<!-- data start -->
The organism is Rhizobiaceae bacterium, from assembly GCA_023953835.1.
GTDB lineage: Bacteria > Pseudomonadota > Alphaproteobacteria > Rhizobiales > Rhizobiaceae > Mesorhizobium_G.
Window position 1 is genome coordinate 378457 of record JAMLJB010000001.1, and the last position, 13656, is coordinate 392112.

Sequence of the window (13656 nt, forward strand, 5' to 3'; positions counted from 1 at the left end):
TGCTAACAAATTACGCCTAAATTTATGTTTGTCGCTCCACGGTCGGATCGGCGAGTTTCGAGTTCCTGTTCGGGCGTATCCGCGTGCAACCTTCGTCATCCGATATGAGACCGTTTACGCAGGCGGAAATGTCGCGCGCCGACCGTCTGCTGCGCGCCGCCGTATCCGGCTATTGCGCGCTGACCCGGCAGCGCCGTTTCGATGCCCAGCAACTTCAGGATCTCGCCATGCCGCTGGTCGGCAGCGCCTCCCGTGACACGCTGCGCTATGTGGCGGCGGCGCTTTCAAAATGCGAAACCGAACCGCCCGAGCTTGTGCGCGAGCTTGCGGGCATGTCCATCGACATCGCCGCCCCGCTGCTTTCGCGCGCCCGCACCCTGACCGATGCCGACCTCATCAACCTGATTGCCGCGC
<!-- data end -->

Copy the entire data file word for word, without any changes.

The organism is Rhizobiaceae bacterium, from assembly GCA_023953835.1.
GTDB lineage: Bacteria > Pseudomonadota > Alphaproteobacteria > Rhizobiales > Rhizobiaceae > Mesorhizobium_G.
Window position 1 is genome coordinate 378457 of record JAMLJB010000001.1, and the last position, 13656, is coordinate 392112.

Sequence of the window (13656 nt, forward strand, 5' to 3'; positions counted from 1 at the left end):
TGCTAACAAATTACGCCTAAATTTATGTTTGTCGCTCCACGGTCGGATCGGCGAGTTTCGAGTTCCTGTTCGGGCGTATCCGCGTGCAACCTTCGTCATCCGATATGAGACCGTTTACGCAGGCGGAAATGTCGCGCGCCGACCGTCTGCTGCGCGCCGCCGTATCCGGCTATTGCGCGCTGACCCGGCAGCGCCGTTTCGATGCCCAGCAACTTCAGGATCTCGCCATGCCGCTGGTCGGCAGCGCCTCCCGTGACACGCTGCGCTATGTGGCGGCGGCGCTTTCAAAATGCGAAACCGAACCGCCCGAGCTTGTGCGCGAGCTTGCGGGCATGTCCATCGACATCGCCGCCCCGCTGCTTTCGCGCGCCCGCACCCTGACCGATGCCGACCTCATCAACCTGATTGCCGCGC